“Even our most famous forefathers chimed in with benevolent compliments for the deforestation agenda. In his Notes on Virginia, Thomas Jefferson wrote: “A change in our climate…is taking place very sensibly….The elderly inform me, the earth used to be covered with snow about three months in every year. The rivers, which then seldom failed to freeze over in the course of the winter, scarcely ever do now.” In a 1763 letter, Benjamin Franklin wrote, “Cleared land absorbs more heat and melts snow quicker.” He added one caveat, however: More study was necessary to confirm these findings.
By 1811, Harvard-educated Hugh Williamson reported that New England snows had been more than halved over a fifty-year period. He argued that once future generations had “cultivated the interior part of the country, we shall seldom be visited by frosts or snows.” Period. “It follows, that a country, in a state of nature, covered with trees, must be much colder than the same country when cleared.”
Ironically, however, as the book points out, science did NOT confirm the findings.  There were plenty of voices contesting the views of the nation’s presidents:

“Contrarians reported the absolute opposite, and their voices helped fuel a 19th-century conservation movement and more rigorous climate science. It was an uphill battle, however, with prominent voices continuing to extol the merits of a utopian civilization based primarily around commercialized agriculture.
Climate hadn’t been “improving,” argued Massachusetts doctor Job Wilson, who studied meteorological records spanning 16 years. Deforestation had made the country’s heat and cold even more extreme. One William Dunbar wrote to the American Philosophical Society, “It is with us a general remark, that of late years the summers have become hotter and the winters colder than formerly.” Noah Webster, of dictionary fame, agreed that clearing trees could certainly exaggerate extremes.
But attacking deforestation science often came with its own political motivations. America wanted to attract more people to the Western frontier, where the air was dry and hot. Desert loomed for hundreds of miles. Expansionists decried deforestation, promising to plant new wooded expanses for a more pleasant and habitable West. The country’s relationship with climate was a veritable Goldilocks tale — nothing was ever just right for everyone. And the reasons had less to do with science and more to do with motivations.”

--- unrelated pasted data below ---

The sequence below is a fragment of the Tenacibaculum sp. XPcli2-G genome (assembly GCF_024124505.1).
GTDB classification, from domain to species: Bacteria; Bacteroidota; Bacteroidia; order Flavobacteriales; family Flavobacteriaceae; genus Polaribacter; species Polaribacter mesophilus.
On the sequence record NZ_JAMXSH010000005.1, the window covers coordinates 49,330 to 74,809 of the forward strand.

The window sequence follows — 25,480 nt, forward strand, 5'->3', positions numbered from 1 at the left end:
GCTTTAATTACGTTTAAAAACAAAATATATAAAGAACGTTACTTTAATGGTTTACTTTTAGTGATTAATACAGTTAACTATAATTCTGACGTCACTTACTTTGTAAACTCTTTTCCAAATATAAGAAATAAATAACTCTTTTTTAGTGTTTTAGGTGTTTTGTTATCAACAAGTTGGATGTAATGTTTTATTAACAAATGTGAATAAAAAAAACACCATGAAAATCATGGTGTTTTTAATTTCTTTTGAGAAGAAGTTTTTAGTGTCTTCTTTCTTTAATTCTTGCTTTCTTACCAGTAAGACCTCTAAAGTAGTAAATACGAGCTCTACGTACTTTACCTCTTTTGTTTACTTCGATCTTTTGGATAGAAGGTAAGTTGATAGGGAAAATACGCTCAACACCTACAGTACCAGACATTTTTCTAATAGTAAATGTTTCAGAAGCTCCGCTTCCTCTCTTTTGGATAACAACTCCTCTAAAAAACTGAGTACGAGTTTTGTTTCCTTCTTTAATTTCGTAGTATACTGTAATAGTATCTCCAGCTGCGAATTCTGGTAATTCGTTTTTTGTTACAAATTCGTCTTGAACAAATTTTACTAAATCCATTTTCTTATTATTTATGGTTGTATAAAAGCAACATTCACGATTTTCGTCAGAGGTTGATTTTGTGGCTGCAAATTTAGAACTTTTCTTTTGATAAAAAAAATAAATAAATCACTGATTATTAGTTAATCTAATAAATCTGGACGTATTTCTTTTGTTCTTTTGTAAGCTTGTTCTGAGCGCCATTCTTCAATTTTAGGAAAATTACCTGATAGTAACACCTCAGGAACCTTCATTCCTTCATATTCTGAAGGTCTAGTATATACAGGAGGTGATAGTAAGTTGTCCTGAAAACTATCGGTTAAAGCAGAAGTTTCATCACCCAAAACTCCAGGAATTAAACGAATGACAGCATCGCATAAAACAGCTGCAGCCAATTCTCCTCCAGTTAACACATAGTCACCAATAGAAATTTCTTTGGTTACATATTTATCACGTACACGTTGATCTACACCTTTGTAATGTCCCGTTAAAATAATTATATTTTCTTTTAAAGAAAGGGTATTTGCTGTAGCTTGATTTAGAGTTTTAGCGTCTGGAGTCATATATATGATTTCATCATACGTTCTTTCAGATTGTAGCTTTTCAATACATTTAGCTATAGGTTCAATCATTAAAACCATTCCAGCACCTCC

The same is true today.
Scientists have been observing and predicting  dire consequences from climate change, most of it human-induced or exacerbated by anthropogenic activities,  mostly  driving natural oscillations to unprecedented extremes, for well over a century.  Time magazine had an article called “Scientists Have Known About Climate Change for a Lot Longer Than You May Think” in 2015 (http://time.com/4122485/climate-change-history/) and it is now common knowledge that Swedish scientist Svante Arrhenius “had made the connection that the carbon dioxide caused by that coal could affect the climate” back  in the late 19th century.
Arrhenius wrote
“That the atmospheric envelopes limit the heat losses from the planets had been suggested about 1800 by the great French physicist Fourier. His ideas were further developed afterwards by Pouillet and Tyndall. Their theory has been styled the hot-house theory, because they thought that the atmosphere acted after the manner of the glass panes of hot-houses." (p51)
"If the quantity of carbonic acid [ CO2 + H2O → H2CO3 (carbonic acid) ] in the air should sink to one-half its present percentage, the temperature would fall by about 4°; a diminution to one-quarter would reduce the temperature by 8°. On the other hand, any doubling of the percentage of carbon dioxide in the air would raise the temperature of the earth's surface by 4°; and if the carbon dioxide were increased fourfold, the temperature would rise by 8°." (p53)
"Although the sea, by absorbing carbonic acid, acts as a regulator of huge capacity, which takes up about five-sixths of the produced carbonic acid, we yet recognize that the slight percentage of carbonic acid in the atmosphere may by the advances of industry be changed to a noticeable degree in the course of a few centuries." (p54)
"Since, now, warm ages have alternated with glacial periods, even after man appeared on the earth, we have to ask ourselves: Is it probable that we shall in the coming geological ages be visited by a new ice period that will drive us from our temperate countries into the hotter climates of Africa? There does not appear to be much ground for such an apprehension. The enormous combustion of coal by our industrial establishments suffices to increase the percentage of carbon dioxide in the air to a perceptible degree." (p61)
"We often hear lamentations that the coal stored up in the earth is wasted by the present generation without any thought of the future, and we are terrified by the awful destruction of life and property which has followed the volcanic eruptions of our days. We may find a kind of consolation in the consideration that here, as in every other case, there is good mixed with the evil. By the influence of the increasing percentage of carbonic acid in the atmosphere, we may hope to enjoy ages with more equable and better climates, especially as regards the colder regions of the earth, ages when the earth will bring forth much more abundant crops than at present, for the benefit of rapidly propagating mankind." (p63)